AB 33, as amended, Quirk. Electrical corporations: energy storage systems.
Under existing law, the Public Utilities Commission has regulatory authority over public utilities, including electrical corporations, as defined. Existing law requires the commission to open a proceeding to determine appropriate targets, if any, for each load-serving entity, as defined, to procure viable and cost-effective energy storage systems to be achieved by December 31, 2015, and December 31, 2020. If determined to be appropriate, the commission is required to adopt the procurement
begin delete targets,end delete by October 1, 2013, and to reevaluate the determinations not less than once every three years. Pursuant to these requirements the commission adopted Decision 13-10-040 (October 17, 2013),
Decision Adopting Energy Storage Procurement Framework and Design Program.
If, beginning January 1, 2017, the commission increases the targets for a load-serving entity to procure viable and cost-effective energy storage systems, this bill would require the commission to authorize pumped hydroelectric storage facilities of any size that become operational on or after January 1, 2017, to be eligible to meet those requirements, without limit, to the extent that those facilities meet otherwise applicable requirements.
Vote: majority. Appropriation: no. Fiscal committee: yes. State-mandated local program: no.
The people of the State of California do enact as follows:
The Legislature finds and declares all of the
3(a) According to the California Independent System Operator
4(ISO), the state is experiencing unprecedented changes in the
5generation, delivery, and consumption of electricity. Along with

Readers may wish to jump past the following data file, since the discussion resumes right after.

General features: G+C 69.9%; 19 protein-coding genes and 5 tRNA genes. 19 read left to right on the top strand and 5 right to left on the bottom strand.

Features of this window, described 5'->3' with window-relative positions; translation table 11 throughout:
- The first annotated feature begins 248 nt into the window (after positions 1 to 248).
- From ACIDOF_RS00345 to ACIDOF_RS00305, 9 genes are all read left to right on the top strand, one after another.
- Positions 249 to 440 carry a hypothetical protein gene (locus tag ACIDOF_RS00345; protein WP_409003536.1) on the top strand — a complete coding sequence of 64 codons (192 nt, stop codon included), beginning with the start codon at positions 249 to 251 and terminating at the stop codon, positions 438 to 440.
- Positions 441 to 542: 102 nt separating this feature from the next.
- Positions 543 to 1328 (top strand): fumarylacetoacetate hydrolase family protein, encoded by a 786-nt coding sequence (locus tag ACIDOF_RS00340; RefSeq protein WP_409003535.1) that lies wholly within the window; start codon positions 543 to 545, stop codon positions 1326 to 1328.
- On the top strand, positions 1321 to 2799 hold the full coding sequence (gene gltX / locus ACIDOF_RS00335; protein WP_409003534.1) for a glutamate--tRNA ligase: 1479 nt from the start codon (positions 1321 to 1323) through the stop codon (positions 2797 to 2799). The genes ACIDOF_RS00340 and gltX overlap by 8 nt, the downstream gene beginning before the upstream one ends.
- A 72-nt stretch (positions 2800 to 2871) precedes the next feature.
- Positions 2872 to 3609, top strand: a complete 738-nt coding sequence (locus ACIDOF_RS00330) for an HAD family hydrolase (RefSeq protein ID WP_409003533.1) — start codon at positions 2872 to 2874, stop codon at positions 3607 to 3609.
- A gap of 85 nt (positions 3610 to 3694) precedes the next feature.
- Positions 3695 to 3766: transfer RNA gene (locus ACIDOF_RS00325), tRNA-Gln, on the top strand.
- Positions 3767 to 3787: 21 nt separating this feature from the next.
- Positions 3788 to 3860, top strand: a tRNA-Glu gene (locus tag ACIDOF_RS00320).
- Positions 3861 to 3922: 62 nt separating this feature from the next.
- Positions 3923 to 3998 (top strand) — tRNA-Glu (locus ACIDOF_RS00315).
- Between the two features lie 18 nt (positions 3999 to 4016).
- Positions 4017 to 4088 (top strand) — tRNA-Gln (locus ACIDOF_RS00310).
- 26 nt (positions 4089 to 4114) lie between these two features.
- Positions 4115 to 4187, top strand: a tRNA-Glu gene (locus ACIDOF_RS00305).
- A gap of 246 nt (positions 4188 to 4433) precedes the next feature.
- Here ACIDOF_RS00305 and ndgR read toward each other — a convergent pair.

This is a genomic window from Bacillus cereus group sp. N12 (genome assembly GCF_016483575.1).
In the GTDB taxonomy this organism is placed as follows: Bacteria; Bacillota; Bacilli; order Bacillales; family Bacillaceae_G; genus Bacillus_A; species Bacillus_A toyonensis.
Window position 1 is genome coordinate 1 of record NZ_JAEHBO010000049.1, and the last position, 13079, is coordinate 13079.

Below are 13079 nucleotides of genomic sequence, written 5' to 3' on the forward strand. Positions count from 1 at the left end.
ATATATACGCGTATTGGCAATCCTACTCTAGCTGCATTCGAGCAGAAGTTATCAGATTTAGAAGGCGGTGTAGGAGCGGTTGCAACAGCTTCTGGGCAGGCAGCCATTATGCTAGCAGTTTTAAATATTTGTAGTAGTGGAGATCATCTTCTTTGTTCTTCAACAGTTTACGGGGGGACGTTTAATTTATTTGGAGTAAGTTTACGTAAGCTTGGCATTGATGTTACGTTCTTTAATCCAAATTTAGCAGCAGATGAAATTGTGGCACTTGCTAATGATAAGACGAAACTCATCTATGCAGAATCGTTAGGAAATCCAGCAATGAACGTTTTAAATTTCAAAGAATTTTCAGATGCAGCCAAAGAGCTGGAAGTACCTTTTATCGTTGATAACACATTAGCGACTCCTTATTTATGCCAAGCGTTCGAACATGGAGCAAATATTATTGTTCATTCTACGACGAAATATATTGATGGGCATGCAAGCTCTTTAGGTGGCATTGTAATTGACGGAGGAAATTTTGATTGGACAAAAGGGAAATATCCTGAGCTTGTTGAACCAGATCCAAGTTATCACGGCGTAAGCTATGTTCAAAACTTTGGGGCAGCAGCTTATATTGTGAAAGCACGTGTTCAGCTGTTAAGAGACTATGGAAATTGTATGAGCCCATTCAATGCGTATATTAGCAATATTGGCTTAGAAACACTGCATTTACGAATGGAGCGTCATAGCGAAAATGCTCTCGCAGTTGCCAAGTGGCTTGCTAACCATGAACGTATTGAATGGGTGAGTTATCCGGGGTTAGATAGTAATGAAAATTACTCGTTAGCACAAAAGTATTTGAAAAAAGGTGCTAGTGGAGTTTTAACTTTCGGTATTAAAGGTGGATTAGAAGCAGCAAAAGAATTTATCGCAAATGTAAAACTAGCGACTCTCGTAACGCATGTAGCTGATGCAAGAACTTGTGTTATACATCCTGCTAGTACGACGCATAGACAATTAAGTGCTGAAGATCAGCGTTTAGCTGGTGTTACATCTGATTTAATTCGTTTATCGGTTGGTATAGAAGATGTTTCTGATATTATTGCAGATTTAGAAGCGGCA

6these changes come challenges for operating the state’s electrical
7grid and resources in the most efficient manner, particularly in
8terms of timing of generation in relation to the demand for
10(b) As part of the
begin delete long termend delete procurement planning
11process at the Public Utilities Commission, the ISO has identified
12a need for fast-ramping and flexible resources to balance the
13electrical grid and mitigate the effects of over-generation from
14renewable energy resources.
15(c) The ISO has identified energy storage, with its unique ability
16to both utilize excess electricity generated by renewable energy
17resources and to quickly inject that electricity back onto the
18electrical grid to meet ramping and peak demand needs, as a part
19of the new strategy for efficiently operating the electrical grid in
20a manner that best protects the environment.
21(d) Pumped hydroelectric storage, in particular, when
22constructed in a sufficiently large scale, possesses the
P3 1characteristics to meet our electrical grid’s need for rapid ramping
2capability and the capacity to utilize over-generation from
3renewable energy resources.
4(e) Even with the recognized need identified by the ISO, there
5remains a lack of incentive for the state’s electrical utilities to
6procure large pumped hydroelectric energy storage because that
7procurement does not meet any current utility mandate.
Section 2836.8 is added to the Public Utilities Code,
Beginning January 1, 2017, if the commission
11increases the targets for a load-serving entity to procure viable and
12cost-effective energy storage systems, pumped hydroelectric
13storage facilities of any size that become operational on or after
14January 1, 2017, shall be eligible without limit to the extent that
15those facilities meet otherwise applicable requirements.